Protein transduction domains (PTDs), both naturally occurring and synthetic, have been increasingly employed to deliver biologically active agents to a variety of cell types in vitro and in vivo. In addition to the previously characterized arginine-rich PTDs, including Tat (transactivator of transcription), Antp (Antennapedia) and PTD-5, we have demonstrated that lysine and ornithine, as well as arginine, homopolymers are able to mediate transduction of a wide variety of agents. To screen for optimal PTDs, we have used as a therapeutic cargo a peptide derived from IKK {IκB [inhibitor of NF-κB (nuclear factor κB)] kinase} β, able to bind to the IKK regulatory subunit [NEMO (NF-κB essential modulator)], preventing formation of an active kinase complex. This peptide, termed NBD, is able to block activation of NF-κB, but not basal activity. We demonstrate that PTD-mediated delivery of NBD using certain PTDs, in particular 8K (octalysine), is therapeutic following systemic delivery in murine models of inflammatory bowel disease, diabetes and muscular dystrophy. In addition, we have developed a peptide phage display library screening method for novel transduction peptides able to facilitate tissue-specific internalization of marker protein complexes. Using this approach, we have identified transduction peptides that are able to facilitate internalization of large protein complexes into tumours, airway epithelia, synovial fibroblasts, cardiac tissue and HEK-293 (human embryonic kidney) cells in culture and/or in vivo.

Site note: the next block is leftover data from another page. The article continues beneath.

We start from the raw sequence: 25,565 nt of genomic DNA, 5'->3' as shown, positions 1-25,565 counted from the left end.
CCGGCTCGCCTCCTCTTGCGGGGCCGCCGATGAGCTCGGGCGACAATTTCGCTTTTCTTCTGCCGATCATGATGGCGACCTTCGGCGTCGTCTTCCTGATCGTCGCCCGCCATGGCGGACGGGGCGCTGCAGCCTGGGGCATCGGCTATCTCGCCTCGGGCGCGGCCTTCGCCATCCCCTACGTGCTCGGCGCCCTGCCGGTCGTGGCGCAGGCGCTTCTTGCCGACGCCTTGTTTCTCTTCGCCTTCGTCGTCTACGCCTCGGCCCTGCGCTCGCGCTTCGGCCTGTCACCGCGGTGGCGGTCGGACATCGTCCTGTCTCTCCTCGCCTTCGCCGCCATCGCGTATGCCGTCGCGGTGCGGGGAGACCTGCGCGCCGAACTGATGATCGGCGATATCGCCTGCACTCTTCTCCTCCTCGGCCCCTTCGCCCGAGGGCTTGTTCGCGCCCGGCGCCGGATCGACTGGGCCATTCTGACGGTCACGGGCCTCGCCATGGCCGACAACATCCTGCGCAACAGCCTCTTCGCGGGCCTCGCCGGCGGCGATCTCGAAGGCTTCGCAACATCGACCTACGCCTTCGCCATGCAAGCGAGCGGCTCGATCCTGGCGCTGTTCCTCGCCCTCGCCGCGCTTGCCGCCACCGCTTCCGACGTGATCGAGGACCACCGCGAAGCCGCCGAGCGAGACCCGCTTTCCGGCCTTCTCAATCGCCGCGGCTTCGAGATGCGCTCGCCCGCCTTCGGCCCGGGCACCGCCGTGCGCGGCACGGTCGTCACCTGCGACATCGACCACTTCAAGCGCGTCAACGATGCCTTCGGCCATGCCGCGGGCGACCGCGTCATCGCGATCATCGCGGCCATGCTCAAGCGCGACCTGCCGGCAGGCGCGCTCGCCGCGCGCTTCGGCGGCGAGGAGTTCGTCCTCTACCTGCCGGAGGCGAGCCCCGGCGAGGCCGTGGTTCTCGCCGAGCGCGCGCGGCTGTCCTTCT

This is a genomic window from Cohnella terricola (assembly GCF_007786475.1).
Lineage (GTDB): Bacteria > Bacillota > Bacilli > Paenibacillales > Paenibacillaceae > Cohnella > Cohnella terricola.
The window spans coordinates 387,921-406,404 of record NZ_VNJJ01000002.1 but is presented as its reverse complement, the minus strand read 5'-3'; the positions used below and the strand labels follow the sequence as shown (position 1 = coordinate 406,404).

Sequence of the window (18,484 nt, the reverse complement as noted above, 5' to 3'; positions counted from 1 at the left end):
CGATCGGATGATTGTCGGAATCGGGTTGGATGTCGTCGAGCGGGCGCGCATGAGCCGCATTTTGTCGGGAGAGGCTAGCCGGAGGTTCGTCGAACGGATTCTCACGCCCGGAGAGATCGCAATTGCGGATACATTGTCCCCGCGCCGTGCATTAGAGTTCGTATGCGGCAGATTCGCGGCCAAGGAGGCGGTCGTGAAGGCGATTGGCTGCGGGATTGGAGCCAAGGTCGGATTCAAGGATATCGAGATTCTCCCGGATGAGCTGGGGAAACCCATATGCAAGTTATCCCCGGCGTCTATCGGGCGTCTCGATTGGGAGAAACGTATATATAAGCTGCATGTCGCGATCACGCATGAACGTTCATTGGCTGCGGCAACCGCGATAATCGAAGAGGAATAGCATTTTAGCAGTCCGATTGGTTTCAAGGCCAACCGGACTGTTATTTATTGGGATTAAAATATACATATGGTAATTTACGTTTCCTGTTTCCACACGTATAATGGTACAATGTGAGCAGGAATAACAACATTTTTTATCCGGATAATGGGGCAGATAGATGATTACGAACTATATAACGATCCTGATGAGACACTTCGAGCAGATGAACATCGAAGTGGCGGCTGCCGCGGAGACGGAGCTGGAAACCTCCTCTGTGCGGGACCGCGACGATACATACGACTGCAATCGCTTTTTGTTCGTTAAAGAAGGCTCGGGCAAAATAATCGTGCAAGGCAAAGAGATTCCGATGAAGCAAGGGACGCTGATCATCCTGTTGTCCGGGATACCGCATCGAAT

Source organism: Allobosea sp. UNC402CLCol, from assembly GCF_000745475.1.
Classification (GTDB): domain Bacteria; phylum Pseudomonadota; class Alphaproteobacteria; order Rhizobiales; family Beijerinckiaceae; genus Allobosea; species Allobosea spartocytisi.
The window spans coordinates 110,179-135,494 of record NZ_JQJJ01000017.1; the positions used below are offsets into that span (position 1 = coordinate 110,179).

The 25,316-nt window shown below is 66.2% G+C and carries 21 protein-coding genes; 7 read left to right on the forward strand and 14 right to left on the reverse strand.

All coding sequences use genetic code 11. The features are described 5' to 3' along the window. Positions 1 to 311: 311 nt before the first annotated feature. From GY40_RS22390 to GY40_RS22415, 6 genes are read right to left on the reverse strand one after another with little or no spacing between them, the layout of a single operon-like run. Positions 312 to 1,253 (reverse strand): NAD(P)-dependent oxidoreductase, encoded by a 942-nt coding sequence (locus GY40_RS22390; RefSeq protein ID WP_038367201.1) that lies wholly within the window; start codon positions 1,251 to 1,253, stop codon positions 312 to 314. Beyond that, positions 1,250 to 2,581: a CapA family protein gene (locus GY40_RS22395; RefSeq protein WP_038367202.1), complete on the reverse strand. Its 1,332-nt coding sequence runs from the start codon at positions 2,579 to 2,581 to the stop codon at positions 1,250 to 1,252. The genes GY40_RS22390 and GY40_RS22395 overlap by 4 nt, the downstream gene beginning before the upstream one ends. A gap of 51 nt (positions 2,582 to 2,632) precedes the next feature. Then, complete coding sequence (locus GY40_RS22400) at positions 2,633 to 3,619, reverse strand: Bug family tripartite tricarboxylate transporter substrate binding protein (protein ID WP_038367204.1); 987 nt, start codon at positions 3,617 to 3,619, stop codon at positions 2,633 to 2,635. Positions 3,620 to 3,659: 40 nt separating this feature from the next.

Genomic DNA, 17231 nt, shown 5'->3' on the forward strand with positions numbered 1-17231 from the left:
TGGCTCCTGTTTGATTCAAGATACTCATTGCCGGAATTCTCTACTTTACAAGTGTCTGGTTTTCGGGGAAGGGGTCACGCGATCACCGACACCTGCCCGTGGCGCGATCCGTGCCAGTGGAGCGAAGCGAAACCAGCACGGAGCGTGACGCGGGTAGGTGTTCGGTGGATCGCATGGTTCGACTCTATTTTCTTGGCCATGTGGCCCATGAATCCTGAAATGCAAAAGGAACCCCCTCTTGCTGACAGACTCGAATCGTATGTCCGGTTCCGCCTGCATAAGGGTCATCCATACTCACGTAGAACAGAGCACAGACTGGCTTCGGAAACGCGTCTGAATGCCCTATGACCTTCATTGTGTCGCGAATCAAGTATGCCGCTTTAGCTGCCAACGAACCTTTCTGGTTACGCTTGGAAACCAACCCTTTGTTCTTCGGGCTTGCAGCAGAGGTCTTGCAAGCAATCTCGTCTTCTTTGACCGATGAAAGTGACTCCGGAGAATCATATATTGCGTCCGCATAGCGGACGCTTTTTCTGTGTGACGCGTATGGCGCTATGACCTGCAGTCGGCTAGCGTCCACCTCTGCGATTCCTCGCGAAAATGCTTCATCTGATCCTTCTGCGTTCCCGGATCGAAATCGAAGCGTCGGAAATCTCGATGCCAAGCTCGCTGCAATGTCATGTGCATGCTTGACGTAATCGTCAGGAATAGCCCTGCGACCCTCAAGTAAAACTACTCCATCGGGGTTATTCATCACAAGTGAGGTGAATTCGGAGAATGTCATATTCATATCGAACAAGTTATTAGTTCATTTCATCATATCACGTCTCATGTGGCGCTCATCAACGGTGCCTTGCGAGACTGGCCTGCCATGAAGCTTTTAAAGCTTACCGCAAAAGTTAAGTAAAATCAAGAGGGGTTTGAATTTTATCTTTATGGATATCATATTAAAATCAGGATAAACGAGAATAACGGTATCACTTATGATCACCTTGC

You do not currently have access to this content.